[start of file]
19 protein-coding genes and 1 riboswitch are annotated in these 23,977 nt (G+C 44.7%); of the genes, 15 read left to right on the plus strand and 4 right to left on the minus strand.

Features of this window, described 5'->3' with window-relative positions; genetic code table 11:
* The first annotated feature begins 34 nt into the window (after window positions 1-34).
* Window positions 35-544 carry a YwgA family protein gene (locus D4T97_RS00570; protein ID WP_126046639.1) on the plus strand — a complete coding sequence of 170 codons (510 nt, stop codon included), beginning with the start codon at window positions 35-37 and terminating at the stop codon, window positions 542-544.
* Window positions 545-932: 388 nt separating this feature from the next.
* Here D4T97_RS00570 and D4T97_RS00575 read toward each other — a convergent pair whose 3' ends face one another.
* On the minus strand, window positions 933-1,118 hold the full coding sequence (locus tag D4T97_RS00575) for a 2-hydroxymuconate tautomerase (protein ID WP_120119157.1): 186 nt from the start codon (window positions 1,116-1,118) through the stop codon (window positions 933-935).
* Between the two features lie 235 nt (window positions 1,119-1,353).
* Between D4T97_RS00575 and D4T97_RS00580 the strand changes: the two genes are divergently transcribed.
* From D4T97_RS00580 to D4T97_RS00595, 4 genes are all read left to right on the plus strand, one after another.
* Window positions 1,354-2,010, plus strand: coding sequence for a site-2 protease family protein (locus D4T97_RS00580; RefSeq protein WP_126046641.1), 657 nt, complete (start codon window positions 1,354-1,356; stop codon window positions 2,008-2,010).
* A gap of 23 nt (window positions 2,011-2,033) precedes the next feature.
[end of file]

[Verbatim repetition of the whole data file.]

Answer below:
19 protein-coding genes and 1 riboswitch are annotated in these 23,977 nt (G+C 44.7%); of the genes, 15 read left to right on the plus strand and 4 right to left on the minus strand.

Features of this window, described 5'->3' with window-relative positions; genetic code table 11:
* The first annotated feature begins 34 nt into the window (after window positions 1-34).
* Window positions 35-544 carry a YwgA family protein gene (locus D4T97_RS00570; protein ID WP_126046639.1) on the plus strand — a complete coding sequence of 170 codons (510 nt, stop codon included), beginning with the start codon at window positions 35-37 and terminating at the stop codon, window positions 542-544.
* Window positions 545-932: 388 nt separating this feature from the next.
* Here D4T97_RS00570 and D4T97_RS00575 read toward each other — a convergent pair whose 3' ends face one another.
* On the minus strand, window positions 933-1,118 hold the full coding sequence (locus tag D4T97_RS00575) for a 2-hydroxymuconate tautomerase (protein ID WP_120119157.1): 186 nt from the start codon (window positions 1,116-1,118) through the stop codon (window positions 933-935).
* Between the two features lie 235 nt (window positions 1,119-1,353).
* Between D4T97_RS00575 and D4T97_RS00580 the strand changes: the two genes are divergently transcribed.
* From D4T97_RS00580 to D4T97_RS00595, 4 genes are all read left to right on the plus strand, one after another.
* Window positions 1,354-2,010, plus strand: coding sequence for a site-2 protease family protein (locus D4T97_RS00580; RefSeq protein WP_126046641.1), 657 nt, complete (start codon window positions 1,354-1,356; stop codon window positions 2,008-2,010).
* A gap of 23 nt (window positions 2,011-2,033) precedes the next feature.